The Shimano PD-M324* pedals are two-sided: flat on the one side and with the option for SPD shoes on the other. This was perfect for us. We used the SPDs across Europe then ditched our cycling shoes in favour of winter boots when the weather turned and are now just using hybrid sandals.
It’s perfectly possible to use normal shoes on the SPD side of the pedal but generally preferable to flick it round to the flat side.
We never used the pump which came with the bikes. It’s probably a matter of personal preference: some will like the convenience of a large pump attached to the frame; others, like us, preferred to leave them off and carry small, high-pressure, metal pumps that we knew wouldn’t break.
Thin, fitted mud guards give excellent coverage on both the front and back wheels, and served us well until we changed to slightly fatter tyres. The increase from 28mm Continental to 35mm Schwalbe Marathon Plus meant there was no longer enough clearance between tyre and frame for the mudguards meaning three out of the four were unceremoniously stripped off in a Turkish car park. Tim managed to keep his front mudguard in place by snapping off the front portion to avoid rubbing against the tyre.
The supplied Avenir gel saddle is fine but we switched them to Brooks B17* leather touring saddles and would recommend doing the same to anyone. It would be a nice feature as standard, although we appreciate that would push the price up a bit.
Perhaps we’re fickle, but we love the classic look of the bikes, particularly with the leather saddles and handlebar tape.
Overall, we have been really pleased with our Ridgeback World Panoramas. They have taken a lot of abuse with the minimum of fuss (Tim’s cracked wheel being the one exception) and performed well from ‑20°C to +40°C, from the Swiss Alps to the Arabian desert.
We reckon the Panorama is an ideal high-end touring bike for short-ish trips around Europe, the US and other developed countries. You don’t need masses of heavy kit so the thin tyres can take the burden and keep you moving fast; and bike shops are frequent and well stocked so you can easily replace those brake pads and get 700c spares.
If we were designing the perfect bike for a more expedition-like tour such as ours, we would probably make the following changes:
- 26-inch wheels rather than 700c.
- Schwalbe Marathon Plus tyres as standard (easily added, of course, as we’ve done).
- Ditch the pump and certainly the annoying brazed-on pump peg.
- Use a more common brake pad that is more easily available.
- Consider butterfly or straight bars with bar ends instead of drops (this is really a matter of personal preference but a choice would be fantastic).
As it happens, Ridgeback’s new ‘Expedition’ touring bike appears to meet many of our requests, including 26-inch wheels and Schwalbe Marathon tyres. So if you want to take a Ridgeback outside of “the West” for several months then the Expedition may be a better (and cheaper) choice than the Panorama.
Thanks guys! Keep up with Laura & Tim’s excellent adventures at TheNextChallenge.org — much more interesting than reading touring bike reviews on the internet…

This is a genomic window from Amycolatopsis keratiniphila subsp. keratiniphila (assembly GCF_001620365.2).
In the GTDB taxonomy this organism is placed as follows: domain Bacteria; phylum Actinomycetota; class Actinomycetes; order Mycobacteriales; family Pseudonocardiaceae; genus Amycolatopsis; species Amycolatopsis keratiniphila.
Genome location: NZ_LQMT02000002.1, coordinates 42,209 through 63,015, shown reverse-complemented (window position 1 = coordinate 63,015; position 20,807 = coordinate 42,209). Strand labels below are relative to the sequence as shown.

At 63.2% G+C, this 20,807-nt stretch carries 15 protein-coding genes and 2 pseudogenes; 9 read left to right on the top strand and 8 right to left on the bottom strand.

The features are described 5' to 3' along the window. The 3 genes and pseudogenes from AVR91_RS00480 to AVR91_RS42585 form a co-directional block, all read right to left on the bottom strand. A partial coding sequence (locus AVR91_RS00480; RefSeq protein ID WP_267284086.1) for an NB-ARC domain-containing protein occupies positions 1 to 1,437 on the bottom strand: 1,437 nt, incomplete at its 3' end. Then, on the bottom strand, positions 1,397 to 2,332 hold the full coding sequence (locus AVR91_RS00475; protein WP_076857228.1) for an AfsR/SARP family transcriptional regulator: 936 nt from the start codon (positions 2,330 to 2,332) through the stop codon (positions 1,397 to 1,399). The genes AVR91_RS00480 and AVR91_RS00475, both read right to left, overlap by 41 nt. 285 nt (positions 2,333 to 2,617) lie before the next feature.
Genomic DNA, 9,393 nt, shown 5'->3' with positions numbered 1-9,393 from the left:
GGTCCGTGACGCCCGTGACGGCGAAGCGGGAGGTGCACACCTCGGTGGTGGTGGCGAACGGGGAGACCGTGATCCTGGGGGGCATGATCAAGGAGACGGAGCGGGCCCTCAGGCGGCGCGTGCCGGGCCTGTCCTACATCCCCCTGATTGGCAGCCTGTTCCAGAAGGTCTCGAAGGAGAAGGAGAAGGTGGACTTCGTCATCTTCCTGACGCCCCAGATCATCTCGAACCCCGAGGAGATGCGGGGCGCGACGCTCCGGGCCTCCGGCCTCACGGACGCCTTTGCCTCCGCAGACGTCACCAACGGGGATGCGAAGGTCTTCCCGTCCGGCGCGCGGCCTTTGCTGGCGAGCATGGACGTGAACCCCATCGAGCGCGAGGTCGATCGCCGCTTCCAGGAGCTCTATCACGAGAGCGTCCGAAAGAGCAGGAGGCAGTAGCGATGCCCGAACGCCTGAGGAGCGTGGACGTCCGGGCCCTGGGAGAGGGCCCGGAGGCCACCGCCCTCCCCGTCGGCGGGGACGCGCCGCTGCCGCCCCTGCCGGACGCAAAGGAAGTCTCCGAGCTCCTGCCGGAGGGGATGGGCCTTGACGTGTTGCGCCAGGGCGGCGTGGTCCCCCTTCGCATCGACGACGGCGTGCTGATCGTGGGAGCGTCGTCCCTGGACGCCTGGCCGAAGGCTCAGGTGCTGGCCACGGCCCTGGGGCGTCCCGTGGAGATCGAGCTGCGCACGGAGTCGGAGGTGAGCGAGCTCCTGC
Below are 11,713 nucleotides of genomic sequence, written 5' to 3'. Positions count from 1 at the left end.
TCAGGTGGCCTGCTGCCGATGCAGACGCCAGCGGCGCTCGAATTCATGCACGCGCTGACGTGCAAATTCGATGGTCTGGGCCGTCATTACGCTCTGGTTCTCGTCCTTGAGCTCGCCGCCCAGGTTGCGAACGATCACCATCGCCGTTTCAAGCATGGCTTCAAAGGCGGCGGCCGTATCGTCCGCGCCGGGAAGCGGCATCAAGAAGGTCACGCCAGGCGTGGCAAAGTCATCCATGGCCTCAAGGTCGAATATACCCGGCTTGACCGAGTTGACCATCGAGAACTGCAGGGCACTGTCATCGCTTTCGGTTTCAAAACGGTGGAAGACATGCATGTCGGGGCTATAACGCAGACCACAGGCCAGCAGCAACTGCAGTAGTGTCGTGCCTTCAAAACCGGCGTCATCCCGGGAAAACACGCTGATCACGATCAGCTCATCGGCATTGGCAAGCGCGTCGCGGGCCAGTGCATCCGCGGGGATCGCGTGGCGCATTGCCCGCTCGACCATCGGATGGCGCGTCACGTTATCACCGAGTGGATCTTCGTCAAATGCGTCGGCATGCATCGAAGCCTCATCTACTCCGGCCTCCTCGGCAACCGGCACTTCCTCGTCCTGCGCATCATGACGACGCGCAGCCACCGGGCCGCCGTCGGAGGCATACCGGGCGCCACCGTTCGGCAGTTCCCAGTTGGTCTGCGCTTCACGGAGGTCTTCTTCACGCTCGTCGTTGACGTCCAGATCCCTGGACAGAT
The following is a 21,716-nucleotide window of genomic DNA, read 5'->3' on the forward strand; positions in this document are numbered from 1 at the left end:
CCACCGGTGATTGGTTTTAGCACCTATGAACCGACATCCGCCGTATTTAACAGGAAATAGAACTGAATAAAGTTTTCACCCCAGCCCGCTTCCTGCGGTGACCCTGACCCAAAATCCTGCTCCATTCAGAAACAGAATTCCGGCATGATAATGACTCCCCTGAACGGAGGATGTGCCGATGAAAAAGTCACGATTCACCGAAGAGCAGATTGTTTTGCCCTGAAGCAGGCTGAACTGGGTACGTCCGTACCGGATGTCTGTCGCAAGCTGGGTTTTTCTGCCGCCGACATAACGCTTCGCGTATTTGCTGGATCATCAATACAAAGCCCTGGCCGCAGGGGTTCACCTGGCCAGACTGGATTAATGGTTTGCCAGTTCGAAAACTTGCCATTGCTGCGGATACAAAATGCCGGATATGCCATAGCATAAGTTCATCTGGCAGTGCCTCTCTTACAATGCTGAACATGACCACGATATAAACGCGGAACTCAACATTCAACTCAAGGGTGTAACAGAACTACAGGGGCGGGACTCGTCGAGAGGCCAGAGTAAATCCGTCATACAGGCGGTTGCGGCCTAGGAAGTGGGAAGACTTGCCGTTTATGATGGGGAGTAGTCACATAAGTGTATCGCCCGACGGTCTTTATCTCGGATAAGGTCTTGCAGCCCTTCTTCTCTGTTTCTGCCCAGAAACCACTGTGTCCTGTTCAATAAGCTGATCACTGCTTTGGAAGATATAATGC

Evans Cycles* stock the Panorama both online and in-store.
As always, I don’t recommend buying a touring bike online unless you absolutely know what you’re doing. You might not find the same discounts, but you’re almost always better off in the long run getting the size, fit and specification of your touring bike nailed by supporting your local Ridgeback dealer. (Find yours here.)
32 replies on “Ridgeback Panorama Touring Bike Review & Detailed Photos”
Great write-up, thanks
I’ve had my Ridgeback Panorama for over 10 years now and have used it for commuting and cycle touring in Europe. No problems to date. Have made the following changes to the stock set up:
‑Brooks B17 saddle
‑Sputnik 36h rear wheel
‑Marathon Plus tyres (32mm and now 35mm) plus wider SKS mudgaurds
‑shorter/steeper OnOne handlebar stem
‑dual flat/SPD Shimano pedals
It’s a fine tourer, and I’d probably buy again if I were in the market for a new bike, although I’d look hard at what Thorn Cycles has to offer as well. The latest Panorama model has disc brakes, which is a pity as the cantilever brakes are easier to maintain in my experience, especially if you end up with a bent rotor in a far flung place.
Thanks, Jeremy – good to hear positive things from a long-term owner!
I agree with Pete. I’ve toured in western Europe and extensively in the Scottish Highlands. Many branded ‘touring’ bikes don’t appear to be designed by experienced touring cyclists. Things like replacement spoke hangers and bike pump hooks are gimmicks dreamt up by marketing departments.
For me the single biggest requirement on a long tour, besides confidence in the wheels and frame, is the flexibility to get off the tarmac to avoid busy roads. To that end a simple hardtail mountain bike with a longer wheelbase is a perfect touring machine. If you can also fit some full length mudguards you have the perfect bike, not only for touring, but commuting in all weather and riding some trails for leisure.
Cracking wheel rims is a known fault on the Alexrims wheels on the Panorama, my rear rim cracked in exactly the same manner as shown in the photo above after about a year (5000 miles). Replaced with a Mavic A319. The front one is still going strong after about 9 years. I’m pleased with my 2008 Panorama but it’s starting to suffer terminal rust (caused by bring used for winter commutes on gritted roads), so will soon be replaced.